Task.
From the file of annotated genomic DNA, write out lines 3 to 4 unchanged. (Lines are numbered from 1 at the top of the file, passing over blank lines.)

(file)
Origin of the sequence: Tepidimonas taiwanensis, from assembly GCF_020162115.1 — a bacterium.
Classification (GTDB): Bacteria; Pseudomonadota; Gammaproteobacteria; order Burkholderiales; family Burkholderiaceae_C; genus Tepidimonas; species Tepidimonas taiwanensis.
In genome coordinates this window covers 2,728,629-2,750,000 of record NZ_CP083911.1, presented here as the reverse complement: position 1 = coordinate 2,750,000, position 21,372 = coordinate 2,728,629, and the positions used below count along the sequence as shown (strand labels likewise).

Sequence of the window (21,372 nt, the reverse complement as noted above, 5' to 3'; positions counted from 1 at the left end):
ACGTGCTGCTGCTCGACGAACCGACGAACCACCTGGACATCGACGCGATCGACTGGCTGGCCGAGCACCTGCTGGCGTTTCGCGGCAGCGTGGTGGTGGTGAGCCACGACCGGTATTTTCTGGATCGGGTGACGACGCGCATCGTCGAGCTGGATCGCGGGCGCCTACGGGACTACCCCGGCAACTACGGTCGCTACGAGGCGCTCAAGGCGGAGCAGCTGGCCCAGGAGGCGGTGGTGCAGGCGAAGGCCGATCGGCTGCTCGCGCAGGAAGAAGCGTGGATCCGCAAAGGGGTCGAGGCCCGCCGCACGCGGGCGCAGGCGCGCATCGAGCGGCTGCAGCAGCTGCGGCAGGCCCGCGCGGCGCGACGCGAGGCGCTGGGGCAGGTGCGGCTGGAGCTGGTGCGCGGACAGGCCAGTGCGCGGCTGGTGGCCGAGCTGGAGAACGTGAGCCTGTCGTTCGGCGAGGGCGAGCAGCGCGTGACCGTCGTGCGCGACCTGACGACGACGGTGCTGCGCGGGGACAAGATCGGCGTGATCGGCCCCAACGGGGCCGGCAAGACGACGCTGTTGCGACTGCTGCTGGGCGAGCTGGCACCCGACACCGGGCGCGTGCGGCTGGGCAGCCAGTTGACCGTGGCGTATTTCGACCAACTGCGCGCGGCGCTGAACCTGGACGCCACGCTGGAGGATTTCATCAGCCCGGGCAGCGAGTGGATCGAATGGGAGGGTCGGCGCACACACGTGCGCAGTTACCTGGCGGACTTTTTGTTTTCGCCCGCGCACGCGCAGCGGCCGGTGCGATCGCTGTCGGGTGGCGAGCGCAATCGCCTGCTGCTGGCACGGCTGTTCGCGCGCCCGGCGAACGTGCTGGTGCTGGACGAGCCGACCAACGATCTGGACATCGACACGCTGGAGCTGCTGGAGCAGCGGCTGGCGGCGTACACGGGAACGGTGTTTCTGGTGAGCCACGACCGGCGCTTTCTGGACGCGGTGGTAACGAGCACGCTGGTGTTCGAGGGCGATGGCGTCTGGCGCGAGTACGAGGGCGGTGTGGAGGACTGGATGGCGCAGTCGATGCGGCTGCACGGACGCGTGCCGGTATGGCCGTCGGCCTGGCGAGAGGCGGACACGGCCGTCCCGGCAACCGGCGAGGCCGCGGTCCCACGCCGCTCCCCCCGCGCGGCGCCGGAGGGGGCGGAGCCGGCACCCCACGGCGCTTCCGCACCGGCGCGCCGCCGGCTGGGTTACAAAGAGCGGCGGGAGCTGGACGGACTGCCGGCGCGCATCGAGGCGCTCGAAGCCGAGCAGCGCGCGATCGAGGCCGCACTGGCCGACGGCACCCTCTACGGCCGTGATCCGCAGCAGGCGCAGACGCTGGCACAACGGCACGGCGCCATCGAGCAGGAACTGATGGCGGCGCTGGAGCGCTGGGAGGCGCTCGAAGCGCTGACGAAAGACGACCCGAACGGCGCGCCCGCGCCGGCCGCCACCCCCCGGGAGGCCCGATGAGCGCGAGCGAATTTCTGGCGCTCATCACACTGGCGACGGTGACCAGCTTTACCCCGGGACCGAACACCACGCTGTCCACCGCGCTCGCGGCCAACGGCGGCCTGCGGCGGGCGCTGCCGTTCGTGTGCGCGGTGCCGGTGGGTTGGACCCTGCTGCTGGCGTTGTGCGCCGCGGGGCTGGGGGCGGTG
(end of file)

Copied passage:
In genome coordinates this window covers 2,728,629-2,750,000 of record NZ_CP083911.1, presented here as the reverse complement: position 1 = coordinate 2,750,000, position 21,372 = coordinate 2,728,629, and the positions used below count along the sequence as shown (strand labels likewise).

Sequence of the window (21,372 nt, the reverse complement as noted above, 5' to 3'; positions counted from 1 at the left end):